Under the Udala Trees is Okparanta’s debut novel about a young girl, named Ijeoma, and her story of life in Nigeria around the time of their Civil War:
One day in 1968, at the height of the Biafran civil war, Ijeoma’s father is killed and her world is transformed forever. Separated from her grief-stricken mother, she meets another young lost girl, Amina, and the two become inseparable. Theirs is a relationship that will shake the foundations of Ijeoma’s faith, test her resolve and flood her heart.
In this masterful novel of faith, love and redemption, Okparanta takes us from Ijeoma’s childhood in war-torn Biafra, through the perils and pleasures of her blossoming sexuality, her wrong turns, and into the everyday sorrows and joys of marriage and motherhood. As we journey with Ijeoma we are drawn to the question: what is the value of love and what is the cost? A triumphant love story written with beauty and delicacy, Under the Udala Trees is a hymn to those who’ve lost and a prayer for a more compassionate world.
Okparanta wrote a story about African life that is both relatable and funny. Even though the story of Ijeoma is a tragic one, it is relatable in so many ways, especially in the way homosexuality is treated in African communities. While I grew up in a different era and country, many of the teachings and beliefs about homosexuality portrayed in the book are still prevalent in today’s communities 50+ years later. The book was also filled with many funny scenes, which really lightened the tension after some tragic moments. This made the book easier to digest, in that it didn’t come across as just another sad African story. Under the Udala Trees was like a rollercoaster with quite a few twists and turns.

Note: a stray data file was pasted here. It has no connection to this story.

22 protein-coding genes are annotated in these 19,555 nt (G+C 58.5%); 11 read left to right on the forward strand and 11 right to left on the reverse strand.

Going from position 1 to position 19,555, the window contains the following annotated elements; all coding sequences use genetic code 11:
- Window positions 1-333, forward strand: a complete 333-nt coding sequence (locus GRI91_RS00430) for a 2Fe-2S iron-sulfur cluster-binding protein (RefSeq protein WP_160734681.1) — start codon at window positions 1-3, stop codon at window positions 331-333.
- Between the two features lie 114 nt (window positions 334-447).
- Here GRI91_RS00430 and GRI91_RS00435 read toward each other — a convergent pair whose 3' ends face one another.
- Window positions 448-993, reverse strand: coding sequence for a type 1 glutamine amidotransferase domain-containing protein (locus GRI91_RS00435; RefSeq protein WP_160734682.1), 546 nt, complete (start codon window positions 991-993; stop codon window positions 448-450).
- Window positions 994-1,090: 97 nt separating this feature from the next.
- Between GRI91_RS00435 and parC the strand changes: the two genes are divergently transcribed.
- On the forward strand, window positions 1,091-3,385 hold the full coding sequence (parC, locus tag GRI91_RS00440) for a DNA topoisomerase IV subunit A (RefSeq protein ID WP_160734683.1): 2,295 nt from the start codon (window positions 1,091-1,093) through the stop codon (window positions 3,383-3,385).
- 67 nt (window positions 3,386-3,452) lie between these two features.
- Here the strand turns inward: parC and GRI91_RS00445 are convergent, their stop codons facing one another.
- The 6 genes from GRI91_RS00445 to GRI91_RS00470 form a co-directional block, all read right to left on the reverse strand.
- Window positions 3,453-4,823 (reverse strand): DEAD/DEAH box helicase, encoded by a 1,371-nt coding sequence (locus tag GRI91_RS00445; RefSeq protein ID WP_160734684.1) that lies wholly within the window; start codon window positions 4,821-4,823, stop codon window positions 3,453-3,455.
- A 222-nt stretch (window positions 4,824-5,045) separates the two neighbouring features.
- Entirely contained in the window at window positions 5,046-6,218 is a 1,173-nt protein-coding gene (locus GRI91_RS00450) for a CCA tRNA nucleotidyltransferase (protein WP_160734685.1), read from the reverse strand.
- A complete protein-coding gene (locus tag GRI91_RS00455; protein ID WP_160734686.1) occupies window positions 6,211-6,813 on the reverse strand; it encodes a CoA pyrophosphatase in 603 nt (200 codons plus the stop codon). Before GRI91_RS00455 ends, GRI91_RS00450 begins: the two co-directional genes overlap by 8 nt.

The writing in this novel is something that really stands out. Okparanta explains scenes in enough detail to give you a clear picture of what’s taking place without feeling like she’s forcing the images on you. She also manages to portray her characters in a way that highlights each character’s individual traits. In one of the scenes, you see how naïve Ijeoma is while being shown how caring and smart Ndidi is when faced with life-threatening incidences.
Under the Udala Trees also teaches its readers about the Nigerian Civil War. Like Melinda from The Book Musings, I too never knew about the Civil War in Nigeria before reading this book. You’re taught about the events that led up to the war and how the aftermath thereof affected people differently. The story of their Civil War is quite interesting and should definitely be taught to students in schools all over Africa.
“Maybe love was some combination of friendship and infatuation. A deeply felt affection accompanied by a certain sort of awe. And by gratitude. And by a desire for a lifetime of togetherness.”
Overall, Under the Udala Trees is an amazing book! It’s rare to find a book that tackles issues so close to home and as deeply entrenched in African communities as this one. Okparanta made sure her debut novel was not one to forget. A definite must-read!